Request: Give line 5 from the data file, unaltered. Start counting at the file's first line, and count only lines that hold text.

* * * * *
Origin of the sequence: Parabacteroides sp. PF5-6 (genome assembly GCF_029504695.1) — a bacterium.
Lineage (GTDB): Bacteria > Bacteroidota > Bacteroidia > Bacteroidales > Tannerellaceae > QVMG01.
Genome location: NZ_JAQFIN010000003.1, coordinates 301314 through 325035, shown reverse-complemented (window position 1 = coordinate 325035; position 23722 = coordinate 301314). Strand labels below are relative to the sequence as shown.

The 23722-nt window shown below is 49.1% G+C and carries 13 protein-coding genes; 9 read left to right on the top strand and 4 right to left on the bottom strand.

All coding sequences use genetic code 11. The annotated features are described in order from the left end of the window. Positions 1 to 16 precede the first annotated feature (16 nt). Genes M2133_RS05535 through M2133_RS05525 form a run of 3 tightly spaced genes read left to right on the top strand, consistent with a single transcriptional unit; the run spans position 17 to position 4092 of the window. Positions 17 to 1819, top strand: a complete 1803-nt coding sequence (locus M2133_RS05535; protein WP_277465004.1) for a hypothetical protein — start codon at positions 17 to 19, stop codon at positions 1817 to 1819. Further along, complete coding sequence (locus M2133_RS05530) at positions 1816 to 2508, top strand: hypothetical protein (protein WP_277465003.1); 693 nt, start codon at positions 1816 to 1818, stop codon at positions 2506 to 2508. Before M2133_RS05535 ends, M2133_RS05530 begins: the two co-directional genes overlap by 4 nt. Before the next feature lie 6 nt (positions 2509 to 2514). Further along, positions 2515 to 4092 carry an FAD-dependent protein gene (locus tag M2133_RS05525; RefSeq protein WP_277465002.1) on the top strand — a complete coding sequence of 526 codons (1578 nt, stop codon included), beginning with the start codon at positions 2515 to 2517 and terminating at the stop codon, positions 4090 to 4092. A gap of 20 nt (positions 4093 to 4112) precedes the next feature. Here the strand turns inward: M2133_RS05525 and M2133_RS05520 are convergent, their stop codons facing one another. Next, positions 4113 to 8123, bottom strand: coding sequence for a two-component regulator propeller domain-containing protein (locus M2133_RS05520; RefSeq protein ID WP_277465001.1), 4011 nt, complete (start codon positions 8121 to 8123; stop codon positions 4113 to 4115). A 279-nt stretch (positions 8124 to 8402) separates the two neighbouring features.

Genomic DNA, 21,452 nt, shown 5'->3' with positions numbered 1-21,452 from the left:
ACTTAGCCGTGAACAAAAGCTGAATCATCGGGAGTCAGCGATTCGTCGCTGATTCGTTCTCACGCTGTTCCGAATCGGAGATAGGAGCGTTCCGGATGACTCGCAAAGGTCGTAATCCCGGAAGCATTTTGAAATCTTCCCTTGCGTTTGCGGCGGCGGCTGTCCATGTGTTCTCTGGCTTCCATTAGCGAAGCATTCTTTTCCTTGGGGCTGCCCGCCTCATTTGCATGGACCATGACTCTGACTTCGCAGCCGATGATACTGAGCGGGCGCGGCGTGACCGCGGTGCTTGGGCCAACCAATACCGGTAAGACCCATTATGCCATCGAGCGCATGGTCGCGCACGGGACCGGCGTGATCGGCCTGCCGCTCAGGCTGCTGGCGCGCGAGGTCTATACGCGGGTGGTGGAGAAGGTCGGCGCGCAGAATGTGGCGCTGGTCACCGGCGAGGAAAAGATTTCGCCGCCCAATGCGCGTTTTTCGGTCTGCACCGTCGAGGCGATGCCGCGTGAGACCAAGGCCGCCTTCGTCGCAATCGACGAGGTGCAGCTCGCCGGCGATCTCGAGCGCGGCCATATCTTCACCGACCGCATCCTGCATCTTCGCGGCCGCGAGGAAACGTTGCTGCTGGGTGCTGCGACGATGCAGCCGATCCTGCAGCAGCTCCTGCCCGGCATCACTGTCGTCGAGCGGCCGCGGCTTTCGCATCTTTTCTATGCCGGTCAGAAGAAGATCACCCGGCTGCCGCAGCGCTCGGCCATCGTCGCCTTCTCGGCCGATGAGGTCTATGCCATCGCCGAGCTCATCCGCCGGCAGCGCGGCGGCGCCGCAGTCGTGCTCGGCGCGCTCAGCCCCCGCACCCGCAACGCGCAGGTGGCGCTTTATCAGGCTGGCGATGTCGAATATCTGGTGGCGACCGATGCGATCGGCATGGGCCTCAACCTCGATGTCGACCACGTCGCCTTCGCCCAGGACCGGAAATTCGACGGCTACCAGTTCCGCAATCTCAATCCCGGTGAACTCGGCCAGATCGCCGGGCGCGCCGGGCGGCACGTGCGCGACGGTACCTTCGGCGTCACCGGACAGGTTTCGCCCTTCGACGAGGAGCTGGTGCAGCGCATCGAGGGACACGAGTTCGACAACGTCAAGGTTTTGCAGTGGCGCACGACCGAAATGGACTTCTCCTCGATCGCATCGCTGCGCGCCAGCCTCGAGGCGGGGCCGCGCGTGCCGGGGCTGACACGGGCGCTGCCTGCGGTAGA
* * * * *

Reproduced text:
All coding sequences use genetic code 11. The annotated features are described in order from the left end of the window. Positions 1 to 16 precede the first annotated feature (16 nt). Genes M2133_RS05535 through M2133_RS05525 form a run of 3 tightly spaced genes read left to right on the top strand, consistent with a single transcriptional unit; the run spans position 17 to position 4092 of the window. Positions 17 to 1819, top strand: a complete 1803-nt coding sequence (locus M2133_RS05535; protein WP_277465004.1) for a hypothetical protein — start codon at positions 17 to 19, stop codon at positions 1817 to 1819. Further along, complete coding sequence (locus M2133_RS05530) at positions 1816 to 2508, top strand: hypothetical protein (protein WP_277465003.1); 693 nt, start codon at positions 1816 to 1818, stop codon at positions 2506 to 2508. Before M2133_RS05535 ends, M2133_RS05530 begins: the two co-directional genes overlap by 4 nt. Before the next feature lie 6 nt (positions 2509 to 2514). Further along, positions 2515 to 4092 carry an FAD-dependent protein gene (locus tag M2133_RS05525; RefSeq protein WP_277465002.1) on the top strand — a complete coding sequence of 526 codons (1578 nt, stop codon included), beginning with the start codon at positions 2515 to 2517 and terminating at the stop codon, positions 4090 to 4092. A gap of 20 nt (positions 4093 to 4112) precedes the next feature. Here the strand turns inward: M2133_RS05525 and M2133_RS05520 are convergent, their stop codons facing one another. Next, positions 4113 to 8123, bottom strand: coding sequence for a two-component regulator propeller domain-containing protein (locus M2133_RS05520; RefSeq protein ID WP_277465001.1), 4011 nt, complete (start codon positions 8121 to 8123; stop codon positions 4113 to 4115). A 279-nt stretch (positions 8124 to 8402) separates the two neighbouring features.